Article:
by Adam Isacson, Associate, Center for International Policy
After a one-hour flight to San Vicente del Caguán (population about 14,000), the largest town in the demilitarized zone, the group drove two hours down a dirt road to the hamlet of La Machaca, where the meeting took place. With the exception of several FARC roadblocks, often run by very young-looking but well-equipped guerrillas, life in the zone appeared rather normal from the windows of the group's vehicles. The town of San Vicente was busy, with all stores and saloons open for business, and the countryside B nearly all of it cleared for cattle pasture B seemed peaceful.
The meeting with Reyes and an advisor named Comandante Arturo was cordial, with Congressman Delahunt and other members of the delegation raising concerns and the FARC representatives responding to them. Reyes consistently responded very diplomatically, emphasizing points of agreement and glossing over areas of potential disagreement.
Though many with whom the delegation had met in Bogotá doubted the FARC's real desire for peace, Reyes insisted that his group has wanted peace "for decades." The problem, he said, was that the FARC has not been able to work with a government that was serious about pursuing peace. Reyes went on to lavish praise on President Pastrana and the Conservative Party for its commitment to peace, while claiming that the Liberal Party and the media are "conspiring to sabotage the process."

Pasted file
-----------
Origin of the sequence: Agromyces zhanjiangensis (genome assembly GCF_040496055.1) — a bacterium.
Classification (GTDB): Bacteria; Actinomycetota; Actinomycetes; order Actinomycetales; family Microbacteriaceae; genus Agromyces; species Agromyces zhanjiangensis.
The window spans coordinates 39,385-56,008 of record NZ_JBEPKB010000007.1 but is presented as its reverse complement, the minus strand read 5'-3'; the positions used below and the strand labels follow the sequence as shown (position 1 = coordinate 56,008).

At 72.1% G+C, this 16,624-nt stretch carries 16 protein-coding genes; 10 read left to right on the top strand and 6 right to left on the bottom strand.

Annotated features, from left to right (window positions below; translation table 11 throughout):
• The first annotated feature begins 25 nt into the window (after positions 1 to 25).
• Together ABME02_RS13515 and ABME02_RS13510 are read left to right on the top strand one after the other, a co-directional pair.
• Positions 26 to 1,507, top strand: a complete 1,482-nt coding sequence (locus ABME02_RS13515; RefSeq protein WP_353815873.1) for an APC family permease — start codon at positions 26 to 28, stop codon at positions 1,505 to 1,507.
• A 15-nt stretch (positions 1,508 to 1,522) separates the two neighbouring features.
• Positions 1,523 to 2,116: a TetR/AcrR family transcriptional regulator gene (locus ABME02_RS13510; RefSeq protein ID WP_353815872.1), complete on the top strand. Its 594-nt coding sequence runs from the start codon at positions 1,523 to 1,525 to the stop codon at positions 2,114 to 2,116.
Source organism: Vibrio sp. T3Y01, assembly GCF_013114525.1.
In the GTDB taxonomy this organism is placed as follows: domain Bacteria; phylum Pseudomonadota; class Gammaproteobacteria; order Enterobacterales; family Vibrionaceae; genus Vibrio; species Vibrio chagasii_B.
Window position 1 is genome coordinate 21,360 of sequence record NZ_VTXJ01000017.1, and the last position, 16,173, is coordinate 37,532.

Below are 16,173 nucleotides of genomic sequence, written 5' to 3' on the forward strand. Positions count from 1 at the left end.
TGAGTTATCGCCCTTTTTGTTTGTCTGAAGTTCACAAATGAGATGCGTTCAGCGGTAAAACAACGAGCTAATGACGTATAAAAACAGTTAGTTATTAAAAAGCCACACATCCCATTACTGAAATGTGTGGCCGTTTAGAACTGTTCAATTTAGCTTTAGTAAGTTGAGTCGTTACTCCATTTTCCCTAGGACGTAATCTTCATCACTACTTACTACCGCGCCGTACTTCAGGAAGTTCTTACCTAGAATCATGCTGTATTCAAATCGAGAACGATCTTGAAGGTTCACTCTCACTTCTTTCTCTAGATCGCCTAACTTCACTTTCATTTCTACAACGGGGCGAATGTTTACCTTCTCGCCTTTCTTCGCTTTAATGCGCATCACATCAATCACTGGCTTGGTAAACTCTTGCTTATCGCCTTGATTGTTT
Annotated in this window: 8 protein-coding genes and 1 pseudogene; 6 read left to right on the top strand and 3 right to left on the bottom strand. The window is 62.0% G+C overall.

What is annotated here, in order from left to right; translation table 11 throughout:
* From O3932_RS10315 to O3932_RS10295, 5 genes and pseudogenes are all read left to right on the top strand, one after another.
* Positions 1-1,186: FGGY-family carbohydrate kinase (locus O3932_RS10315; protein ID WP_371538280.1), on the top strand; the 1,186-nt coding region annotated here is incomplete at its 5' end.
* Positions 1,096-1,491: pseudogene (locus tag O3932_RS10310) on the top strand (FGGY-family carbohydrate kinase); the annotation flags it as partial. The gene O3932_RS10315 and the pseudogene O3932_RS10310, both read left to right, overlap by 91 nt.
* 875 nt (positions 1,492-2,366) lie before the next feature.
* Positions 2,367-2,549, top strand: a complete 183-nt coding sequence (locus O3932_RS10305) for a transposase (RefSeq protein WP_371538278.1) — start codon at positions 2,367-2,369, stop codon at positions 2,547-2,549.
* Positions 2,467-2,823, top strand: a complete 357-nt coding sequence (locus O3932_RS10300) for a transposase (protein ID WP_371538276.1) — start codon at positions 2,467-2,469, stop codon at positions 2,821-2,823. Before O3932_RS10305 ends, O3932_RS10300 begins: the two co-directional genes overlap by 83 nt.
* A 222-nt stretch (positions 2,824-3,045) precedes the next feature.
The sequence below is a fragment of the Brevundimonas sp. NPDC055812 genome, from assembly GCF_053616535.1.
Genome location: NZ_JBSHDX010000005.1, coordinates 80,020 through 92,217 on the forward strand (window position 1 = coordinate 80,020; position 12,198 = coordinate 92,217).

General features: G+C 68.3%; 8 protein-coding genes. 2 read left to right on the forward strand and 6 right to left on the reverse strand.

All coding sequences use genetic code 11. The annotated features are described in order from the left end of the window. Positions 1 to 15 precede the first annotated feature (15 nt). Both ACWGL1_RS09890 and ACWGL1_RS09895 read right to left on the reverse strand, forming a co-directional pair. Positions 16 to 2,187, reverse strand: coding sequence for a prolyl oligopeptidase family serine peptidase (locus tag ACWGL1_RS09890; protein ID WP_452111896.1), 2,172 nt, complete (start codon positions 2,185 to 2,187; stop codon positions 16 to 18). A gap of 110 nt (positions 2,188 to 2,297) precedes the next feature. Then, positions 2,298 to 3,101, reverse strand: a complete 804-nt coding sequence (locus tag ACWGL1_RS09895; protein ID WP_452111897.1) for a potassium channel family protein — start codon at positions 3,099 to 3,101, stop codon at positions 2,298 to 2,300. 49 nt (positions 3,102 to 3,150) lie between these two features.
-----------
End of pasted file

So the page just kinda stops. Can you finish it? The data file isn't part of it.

Reyes agreed with Congressman Delahunt that drugs are an enormous problem, not just for the youth of the United States but for Colombia as well. He did not address accusations that the guerrillas themselves profit from the drug trade, but called for a vast alternative development effort to wean coca-growing peasants away from illicit crops. Within the demilitarized zone, which includes about 10,000 hectares cultivated with coca, Reyes said, the FARC and the Colombian government were about to embark on a pilot crop-substitution program. Reyes said the FARC is willing to cooperate with the U.S. government on alternative development, adding that "the FARC is the best ally the United States could have against drugs."
When the delegation inquired about the three indigenous activists murdered in March, Reyes apologized and emphasized that the killings were a mistake that violated FARC policy. He said, however, that the FARC would not even consider turning the murderers over to the authorities of Colombia or any other country. The FARC leadership, he said, will soon hold a consejo de guerra, or court-martial, to determine exactly what happened and how the killers will be punished. Reyes said he regretted the State Department's decision to cut off all contact with the FARC as a result of the killings, and that he hopes that these contacts may be renewed.
Asked about the three New Tribes missionaries kidnapped from Panama in 1993, Reyes insisted that the FARC does not know what happened to them, but that a joint FARC B Colombian government commission is being formed to investigate the matter.
Rep. Delahunt urged the FARC several times to consider taking significant and verifiable steps to demonstrate their good will and their desire for peace. He emphasized that such steps B reductions in coca production or the acceptance of international human-rights observers in the zone, for instance B would give an enormous boost to supporters of the peace process within and outside Colombia.
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